Defense Budget Updates for 2021: What It Means For You

Defense Budget Updates for 2021

NDAA 2021: Defense Budget Updates for Pay, Travel, Healthcare, TRICARE and More

The William M. Thornberry National Defense Authorization Act for Fiscal Year 2021 (H.R. 6395), was finally passed at the onset of the New Year, January 1st, after having been vetoed by former President Trump. Both the Senate and the US House of Representatives voted to override the president’s veto, which made the bill a law.

The $740 billion bill includes pay raises for America’s service members, equipment modernizations, and some anti-money laundering provisions, among other things. Many of the topics included in the budget do not directly impact you directly, like the repurposing of nuclear warheads, but here is a break out of the sections of the law that do:

  • Pay raise: The rate of monthly basic pay for members of the uniformed services are increased by 3.0 percent.
  • Credit for retired pay purposes: Periods of maternity leave taken by a member of the Armed Forces reserve components shall count toward the member’s entitlement to retired pay.
  • Travel and transportation allowances will now cover fares and tolls.
  • Space suits: probably not real space suits, but the law has authorized a one-time uniform allowance to officers who transfer to the Space Force. This is significant since officers are not generally authorized a uniform allowance.
  • Special Pay Extensions: The law allows for a one-year extension for special and bonus pays, including bonuses, hazardous duty pay, skill incentive pay, and aviation incentive pay, to name but a few.
  • For officers in health professions, an increase in special and incentive pays was authorized.
  • Spouse Relicensing Costs due to PCS: Reimbursements for relicensing costs caused by a PCS move are not to exceed $1,000 and not to extend past December 31, 2024.
  • Expansion of assistance for Gold Star spouses and other dependents.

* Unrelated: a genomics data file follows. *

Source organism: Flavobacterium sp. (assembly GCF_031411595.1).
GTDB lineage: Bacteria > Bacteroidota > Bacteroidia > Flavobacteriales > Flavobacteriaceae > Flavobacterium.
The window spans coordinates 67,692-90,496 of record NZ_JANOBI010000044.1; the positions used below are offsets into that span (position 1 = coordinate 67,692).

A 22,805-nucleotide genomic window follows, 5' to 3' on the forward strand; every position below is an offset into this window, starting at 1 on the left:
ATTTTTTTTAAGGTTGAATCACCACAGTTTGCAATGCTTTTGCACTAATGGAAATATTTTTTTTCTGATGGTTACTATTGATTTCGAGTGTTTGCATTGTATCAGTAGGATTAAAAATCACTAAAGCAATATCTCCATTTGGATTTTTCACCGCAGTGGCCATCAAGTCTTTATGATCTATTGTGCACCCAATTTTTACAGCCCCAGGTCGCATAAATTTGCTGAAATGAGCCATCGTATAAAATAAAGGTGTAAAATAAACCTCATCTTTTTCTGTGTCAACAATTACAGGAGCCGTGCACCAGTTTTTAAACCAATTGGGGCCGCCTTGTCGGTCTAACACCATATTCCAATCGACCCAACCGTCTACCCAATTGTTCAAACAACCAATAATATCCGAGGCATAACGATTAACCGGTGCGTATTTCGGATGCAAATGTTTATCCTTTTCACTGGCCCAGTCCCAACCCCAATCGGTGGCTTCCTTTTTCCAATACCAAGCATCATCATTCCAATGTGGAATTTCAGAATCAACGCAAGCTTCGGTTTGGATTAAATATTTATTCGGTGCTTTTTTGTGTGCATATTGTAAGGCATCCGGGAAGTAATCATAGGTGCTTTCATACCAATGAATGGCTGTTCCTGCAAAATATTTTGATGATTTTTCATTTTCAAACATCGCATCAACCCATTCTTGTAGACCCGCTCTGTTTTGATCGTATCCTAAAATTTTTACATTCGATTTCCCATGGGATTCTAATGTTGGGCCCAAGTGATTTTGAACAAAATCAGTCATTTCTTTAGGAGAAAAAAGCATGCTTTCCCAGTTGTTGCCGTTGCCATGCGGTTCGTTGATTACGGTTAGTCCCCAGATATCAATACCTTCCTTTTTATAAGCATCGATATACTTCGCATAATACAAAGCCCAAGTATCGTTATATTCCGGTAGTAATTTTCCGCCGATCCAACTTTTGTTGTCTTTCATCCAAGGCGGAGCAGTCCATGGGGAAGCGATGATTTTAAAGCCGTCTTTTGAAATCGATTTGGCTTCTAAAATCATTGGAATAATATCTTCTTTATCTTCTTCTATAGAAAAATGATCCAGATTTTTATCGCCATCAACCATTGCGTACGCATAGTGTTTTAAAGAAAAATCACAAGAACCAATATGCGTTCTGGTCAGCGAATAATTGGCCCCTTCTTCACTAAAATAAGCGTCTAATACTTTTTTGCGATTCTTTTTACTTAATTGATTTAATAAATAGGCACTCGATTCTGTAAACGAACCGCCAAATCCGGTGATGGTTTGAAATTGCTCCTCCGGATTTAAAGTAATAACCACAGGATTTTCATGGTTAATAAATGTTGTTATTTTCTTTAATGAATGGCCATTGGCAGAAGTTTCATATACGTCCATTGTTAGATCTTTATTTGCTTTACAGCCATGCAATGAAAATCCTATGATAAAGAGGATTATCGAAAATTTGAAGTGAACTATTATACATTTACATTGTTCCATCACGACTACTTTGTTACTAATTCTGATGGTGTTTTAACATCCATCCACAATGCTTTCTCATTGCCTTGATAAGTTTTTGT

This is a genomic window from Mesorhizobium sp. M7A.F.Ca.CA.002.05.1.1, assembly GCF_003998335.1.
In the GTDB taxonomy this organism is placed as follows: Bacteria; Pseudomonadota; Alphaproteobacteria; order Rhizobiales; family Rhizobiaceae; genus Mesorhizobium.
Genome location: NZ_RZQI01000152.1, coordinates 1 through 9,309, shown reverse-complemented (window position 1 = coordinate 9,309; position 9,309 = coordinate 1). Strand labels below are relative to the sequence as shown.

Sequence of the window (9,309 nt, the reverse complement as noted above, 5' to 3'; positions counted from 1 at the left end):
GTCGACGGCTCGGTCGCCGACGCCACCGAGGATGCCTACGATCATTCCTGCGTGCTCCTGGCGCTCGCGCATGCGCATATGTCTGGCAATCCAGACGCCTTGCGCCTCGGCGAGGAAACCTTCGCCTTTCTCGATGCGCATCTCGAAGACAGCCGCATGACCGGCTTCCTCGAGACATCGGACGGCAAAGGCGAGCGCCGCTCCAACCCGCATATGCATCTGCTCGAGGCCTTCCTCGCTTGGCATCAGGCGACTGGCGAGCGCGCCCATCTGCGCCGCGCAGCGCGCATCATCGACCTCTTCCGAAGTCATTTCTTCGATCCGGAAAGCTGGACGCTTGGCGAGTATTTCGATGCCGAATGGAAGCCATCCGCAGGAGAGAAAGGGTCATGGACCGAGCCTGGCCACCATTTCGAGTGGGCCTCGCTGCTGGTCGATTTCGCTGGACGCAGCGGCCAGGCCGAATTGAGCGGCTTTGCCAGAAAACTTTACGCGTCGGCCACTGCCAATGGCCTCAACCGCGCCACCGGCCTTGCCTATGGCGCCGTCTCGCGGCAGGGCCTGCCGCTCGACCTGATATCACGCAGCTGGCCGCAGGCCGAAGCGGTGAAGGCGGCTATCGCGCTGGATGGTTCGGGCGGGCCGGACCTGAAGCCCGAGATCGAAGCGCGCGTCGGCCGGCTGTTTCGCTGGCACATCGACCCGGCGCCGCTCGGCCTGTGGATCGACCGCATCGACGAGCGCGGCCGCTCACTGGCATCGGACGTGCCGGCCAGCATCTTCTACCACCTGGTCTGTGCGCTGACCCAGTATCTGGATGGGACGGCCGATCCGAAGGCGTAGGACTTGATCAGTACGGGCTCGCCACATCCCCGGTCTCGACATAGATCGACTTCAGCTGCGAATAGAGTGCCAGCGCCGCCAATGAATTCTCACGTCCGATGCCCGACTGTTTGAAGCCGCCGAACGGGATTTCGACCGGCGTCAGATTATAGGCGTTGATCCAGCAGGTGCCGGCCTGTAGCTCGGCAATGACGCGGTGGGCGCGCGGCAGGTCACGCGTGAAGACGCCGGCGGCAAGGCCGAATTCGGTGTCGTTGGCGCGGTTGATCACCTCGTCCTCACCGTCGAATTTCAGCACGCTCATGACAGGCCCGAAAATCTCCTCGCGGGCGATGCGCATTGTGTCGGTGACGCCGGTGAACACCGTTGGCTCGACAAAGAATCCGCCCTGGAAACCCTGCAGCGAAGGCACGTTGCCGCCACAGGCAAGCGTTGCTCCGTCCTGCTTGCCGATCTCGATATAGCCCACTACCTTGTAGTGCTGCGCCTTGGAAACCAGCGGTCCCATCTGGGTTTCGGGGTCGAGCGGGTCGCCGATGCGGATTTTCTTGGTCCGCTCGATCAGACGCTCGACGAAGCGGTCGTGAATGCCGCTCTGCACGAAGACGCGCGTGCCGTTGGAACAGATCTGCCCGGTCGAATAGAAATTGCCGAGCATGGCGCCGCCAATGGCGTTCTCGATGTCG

• Improvements to breast cancer screenings.
  • Expansion of benefits available under TRICARE Extended Health Care Option Program.
  • The sale of hearing aids for dependents of certain members of the Reserves.
  • The inclusion of members of the Reserve Components in mental health programs of the Department of Veterans Affairs (VA).

Key Takeaways for the 2021 Defense Budget

So, you may have already seen that your pay has gone up slightly, by exactly 3%. That’s not bad, considering the inflation rate for the year that ended January 2021 was 1.4%. That keeps you a step ahead of inflation for now. I still remember the whopping 1.0% increase from 2015!

The other big one was the Spouse Relicensing provision. Across the military, PCS moves are a part of life, and it is an enduring challenge for us military spouses to maintain our employability with each move. The new law authorizes up to $1,000 per instance of relicensing caused by a PCS move. The program only lasts, as of now, until the end of 2024. So either PCS moves will go away, or they’ll have to extend the provision before that deadline.

Another provision we are watching closely is the TRICARE extension to our dependents who are over eighteen years of age. In light of the pandemic, health care for our young adults has become a pressing issue. This provision would extend the TRICARE coverage, at no cost, to dependents until age 26, which is similar to the provisions from the Affordable Care Act.

As specifics become available, we will report them further!

(Image taken by Spc. Jessica Scott, courtesy of the US Army)

 

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About the author

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Robert Haynes is a retired Army infantryman who has a squad of kids and is married to an active duty Soldier. He is a veteran of Operation Iraqi Freedom, who spent his last few years in the Army as a Drill Sergeant. He is now a full-time dad, freelance writer, and out-of-work comedian.